- Minimize Distractions. If you use music, keep it soft and soothing. Keep your eyes open, but softened and facing down, focusing no farther than a couple of inches in front of your nose. This helps you achieve the desired mind containment. If you have trouble minimizing your focus, try laying a small object on the ground in front of you and use it to refocus whenever your mind wanders.
- Breathe. Controlling your breath is also very helpful in slowing your body down and focusing your mind. Begin by focusing solely on your breath, neither forcing nor exaggerating breaths, just noticing as each breath enters and exits your body. As you breathe in and out normally, consciously use the motion of the breaths to relax your body and your mind. If you’re a shallow breather, who rarely breathes from his or her diaphragm (stomach), ease your way into taking slower and deeper breaths. Placing a hand on your bellybutton, so you can feel your belly rise and fall as you breathe in and out, will help you learn to breathe deeper.
- Corral Your Thoughts. The focus is on how your mind works and mastering the ability to focus upon and control thoughts by first learning how to clear your mind of thoughts and focus solely on being fully present and conscious in your body. When your thoughts wander or emotions rise up—and they will, galloping about like wild horses—take notice of where they’ve gone, mentally label them (“distraction,” “fodder for later thought,” “the usual fear,” etc.) and then bring your mind back to the present, to the meditation. Focusing on your breath is a good way to bring your mind back to the process. While it may feel as if you are wasting time by keeping your mind clear of thoughts, in fact, your mind is learning a new way to slow down, relax, and perceive and process information. You are effectively training your mind to eradicate extraneous distraction and focus clearly on one thought at a time. Keep clearing your mind for 10-20 minutes.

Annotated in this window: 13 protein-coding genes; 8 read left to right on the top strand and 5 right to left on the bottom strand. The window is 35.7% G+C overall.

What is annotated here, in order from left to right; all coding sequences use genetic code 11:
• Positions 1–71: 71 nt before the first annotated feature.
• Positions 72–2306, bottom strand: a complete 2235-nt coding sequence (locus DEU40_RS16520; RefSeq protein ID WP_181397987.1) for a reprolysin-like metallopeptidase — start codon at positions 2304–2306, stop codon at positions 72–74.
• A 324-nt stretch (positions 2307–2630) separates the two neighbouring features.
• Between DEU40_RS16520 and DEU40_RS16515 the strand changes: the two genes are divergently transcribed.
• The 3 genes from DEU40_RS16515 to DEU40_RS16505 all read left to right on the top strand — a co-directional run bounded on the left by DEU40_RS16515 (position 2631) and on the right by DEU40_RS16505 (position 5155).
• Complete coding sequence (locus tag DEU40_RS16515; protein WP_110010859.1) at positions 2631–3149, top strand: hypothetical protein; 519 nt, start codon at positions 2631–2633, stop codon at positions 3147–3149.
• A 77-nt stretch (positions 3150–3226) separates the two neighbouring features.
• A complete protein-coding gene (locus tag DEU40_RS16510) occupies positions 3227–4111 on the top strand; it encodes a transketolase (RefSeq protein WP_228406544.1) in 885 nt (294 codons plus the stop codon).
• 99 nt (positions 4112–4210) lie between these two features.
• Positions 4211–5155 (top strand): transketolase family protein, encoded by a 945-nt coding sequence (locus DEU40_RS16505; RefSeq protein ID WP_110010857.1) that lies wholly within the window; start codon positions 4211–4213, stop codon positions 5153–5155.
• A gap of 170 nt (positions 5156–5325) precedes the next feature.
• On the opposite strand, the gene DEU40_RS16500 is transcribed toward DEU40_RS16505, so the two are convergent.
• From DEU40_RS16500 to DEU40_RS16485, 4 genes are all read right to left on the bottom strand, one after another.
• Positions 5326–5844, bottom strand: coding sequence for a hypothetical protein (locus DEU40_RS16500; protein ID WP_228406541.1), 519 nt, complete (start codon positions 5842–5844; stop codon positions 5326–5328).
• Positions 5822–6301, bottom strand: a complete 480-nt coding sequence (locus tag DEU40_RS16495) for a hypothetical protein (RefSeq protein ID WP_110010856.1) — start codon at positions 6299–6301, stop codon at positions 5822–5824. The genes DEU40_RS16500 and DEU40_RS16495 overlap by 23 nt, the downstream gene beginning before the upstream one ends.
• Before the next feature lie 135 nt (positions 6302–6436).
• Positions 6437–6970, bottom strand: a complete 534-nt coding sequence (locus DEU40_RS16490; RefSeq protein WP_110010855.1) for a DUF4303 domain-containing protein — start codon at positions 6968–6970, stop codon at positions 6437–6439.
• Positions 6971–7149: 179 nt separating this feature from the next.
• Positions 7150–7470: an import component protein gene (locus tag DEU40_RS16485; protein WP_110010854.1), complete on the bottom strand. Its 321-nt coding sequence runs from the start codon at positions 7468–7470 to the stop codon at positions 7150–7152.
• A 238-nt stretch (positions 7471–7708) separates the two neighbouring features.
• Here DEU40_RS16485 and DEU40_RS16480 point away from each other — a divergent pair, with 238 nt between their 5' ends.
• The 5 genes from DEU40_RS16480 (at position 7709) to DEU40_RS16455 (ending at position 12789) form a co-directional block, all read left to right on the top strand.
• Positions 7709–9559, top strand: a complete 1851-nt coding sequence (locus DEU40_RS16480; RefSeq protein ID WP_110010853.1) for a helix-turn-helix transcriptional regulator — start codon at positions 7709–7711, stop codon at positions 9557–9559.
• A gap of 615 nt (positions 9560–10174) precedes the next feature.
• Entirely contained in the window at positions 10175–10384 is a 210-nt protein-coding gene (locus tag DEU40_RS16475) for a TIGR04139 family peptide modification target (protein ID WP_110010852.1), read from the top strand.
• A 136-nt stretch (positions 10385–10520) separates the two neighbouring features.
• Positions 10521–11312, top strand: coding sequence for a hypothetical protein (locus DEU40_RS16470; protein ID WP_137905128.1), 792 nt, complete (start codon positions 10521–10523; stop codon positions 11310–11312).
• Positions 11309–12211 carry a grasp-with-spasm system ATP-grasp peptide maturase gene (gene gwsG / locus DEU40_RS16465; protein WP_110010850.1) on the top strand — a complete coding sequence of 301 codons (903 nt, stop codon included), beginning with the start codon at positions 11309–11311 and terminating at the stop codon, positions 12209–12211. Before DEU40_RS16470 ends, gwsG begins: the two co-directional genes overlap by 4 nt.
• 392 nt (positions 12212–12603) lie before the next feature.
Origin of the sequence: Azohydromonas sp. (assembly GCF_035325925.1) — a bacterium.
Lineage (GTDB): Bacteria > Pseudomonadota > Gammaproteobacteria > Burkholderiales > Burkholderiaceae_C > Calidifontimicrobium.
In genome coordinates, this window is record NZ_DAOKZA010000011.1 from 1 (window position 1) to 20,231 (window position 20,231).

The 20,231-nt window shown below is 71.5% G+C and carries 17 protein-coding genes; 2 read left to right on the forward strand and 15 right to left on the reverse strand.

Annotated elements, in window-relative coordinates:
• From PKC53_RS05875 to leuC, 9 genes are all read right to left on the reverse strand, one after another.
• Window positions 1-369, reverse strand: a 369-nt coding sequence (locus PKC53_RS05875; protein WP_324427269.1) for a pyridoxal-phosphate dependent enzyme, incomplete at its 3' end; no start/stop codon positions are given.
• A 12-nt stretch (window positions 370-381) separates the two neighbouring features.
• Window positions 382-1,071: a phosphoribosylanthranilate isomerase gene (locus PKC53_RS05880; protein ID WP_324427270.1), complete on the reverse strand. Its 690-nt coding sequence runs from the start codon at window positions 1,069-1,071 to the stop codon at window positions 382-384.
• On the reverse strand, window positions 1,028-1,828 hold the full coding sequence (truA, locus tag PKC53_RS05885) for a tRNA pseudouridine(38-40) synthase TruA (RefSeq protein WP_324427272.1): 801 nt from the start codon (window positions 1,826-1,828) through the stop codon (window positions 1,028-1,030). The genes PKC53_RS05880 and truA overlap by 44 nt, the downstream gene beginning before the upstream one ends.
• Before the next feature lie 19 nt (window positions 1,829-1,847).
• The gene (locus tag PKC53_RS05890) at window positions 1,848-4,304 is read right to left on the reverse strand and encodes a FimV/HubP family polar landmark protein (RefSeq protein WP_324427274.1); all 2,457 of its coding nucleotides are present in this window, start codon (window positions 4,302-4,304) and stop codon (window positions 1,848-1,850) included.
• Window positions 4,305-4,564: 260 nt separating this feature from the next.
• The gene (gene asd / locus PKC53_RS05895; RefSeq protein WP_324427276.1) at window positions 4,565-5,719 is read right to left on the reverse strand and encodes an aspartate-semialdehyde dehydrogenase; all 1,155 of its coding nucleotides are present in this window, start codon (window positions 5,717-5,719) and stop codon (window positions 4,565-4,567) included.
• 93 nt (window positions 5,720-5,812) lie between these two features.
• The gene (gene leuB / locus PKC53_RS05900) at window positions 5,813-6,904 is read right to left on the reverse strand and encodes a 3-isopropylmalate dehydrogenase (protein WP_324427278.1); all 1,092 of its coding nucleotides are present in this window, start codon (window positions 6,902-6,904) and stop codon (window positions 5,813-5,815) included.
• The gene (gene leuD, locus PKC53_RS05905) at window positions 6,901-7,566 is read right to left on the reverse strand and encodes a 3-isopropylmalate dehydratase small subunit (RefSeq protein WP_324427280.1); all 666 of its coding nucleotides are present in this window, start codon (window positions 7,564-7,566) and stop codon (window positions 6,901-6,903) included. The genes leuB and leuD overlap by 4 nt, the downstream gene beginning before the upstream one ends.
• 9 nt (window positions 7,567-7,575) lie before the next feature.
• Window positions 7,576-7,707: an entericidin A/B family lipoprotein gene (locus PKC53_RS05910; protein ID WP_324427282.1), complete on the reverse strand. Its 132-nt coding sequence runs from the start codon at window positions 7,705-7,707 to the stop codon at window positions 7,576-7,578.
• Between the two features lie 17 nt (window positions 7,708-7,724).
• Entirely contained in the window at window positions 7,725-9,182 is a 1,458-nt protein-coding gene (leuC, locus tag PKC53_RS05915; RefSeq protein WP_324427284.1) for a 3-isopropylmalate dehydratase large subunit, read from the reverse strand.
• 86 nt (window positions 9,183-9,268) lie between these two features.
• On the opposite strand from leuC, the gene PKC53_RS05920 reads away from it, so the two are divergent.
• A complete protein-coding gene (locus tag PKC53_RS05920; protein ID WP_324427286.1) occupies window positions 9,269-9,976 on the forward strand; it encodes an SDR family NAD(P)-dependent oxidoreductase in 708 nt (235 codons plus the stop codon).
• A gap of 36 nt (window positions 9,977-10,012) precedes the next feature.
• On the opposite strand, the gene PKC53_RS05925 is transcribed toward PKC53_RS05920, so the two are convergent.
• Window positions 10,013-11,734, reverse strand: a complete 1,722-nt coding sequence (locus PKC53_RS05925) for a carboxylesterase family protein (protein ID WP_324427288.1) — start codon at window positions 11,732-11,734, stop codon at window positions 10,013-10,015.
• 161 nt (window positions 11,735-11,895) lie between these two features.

- Cool Down. Once you have meditated for 10-20 minutes, slowly bring your awareness back to the room. A few deep, cleansing breaths is a great way to notify your body and mind that you’re transitioning from focused meditation to living in your normal world.
You are training your mind to simply be. And in doing so, you are training your brain to dismiss distractions, avert negative thoughts, ignore past history, and listen to internal cues.
All of these skills will vastly improve your writing sessions. I promise!
Time to Mindfully Write . . .
Mindfulness Awareness Research Center (MARC) at UCLA offers a selection of audio files you can listen to or download. http://marc.ucla.edu. Right now, they’ve got a Co-vid section: https://www.uclahealth.org/marc/covid19-mindfulness
Sounds True.Com: Audio cds and digital downloads on everything from Qi Gong to Taoist to Kabbalah meditations; Tibetan, Buddhist, Vipassana, and Zen practices; and guided meditations from teachers such as Pema Chödrön, Jack Kornfeld, Thich Nhat Hanh, Jon Kabat-Zinn, and many others on http://soundstrue.com. Free daily download: https://www.soundstrue.com/collections/best-sellers/products/mindfulness-daily
*Sevinc G, Hölzel BK, Greenberg J, Gard T, Brunsch V, Hashmi JA, Vangel M, Orr SP, Milad MR, Lazar SW. Strengthened Hippocampal Circuits Underlie Enhanced Retrieval of Extinguished Fear Memories Following Mindfulness Training. Biological Psychiatry [Internet]. 2019.
Train Your Brain to Get Happy, Susan Reynolds, Simon & Schuster, 2011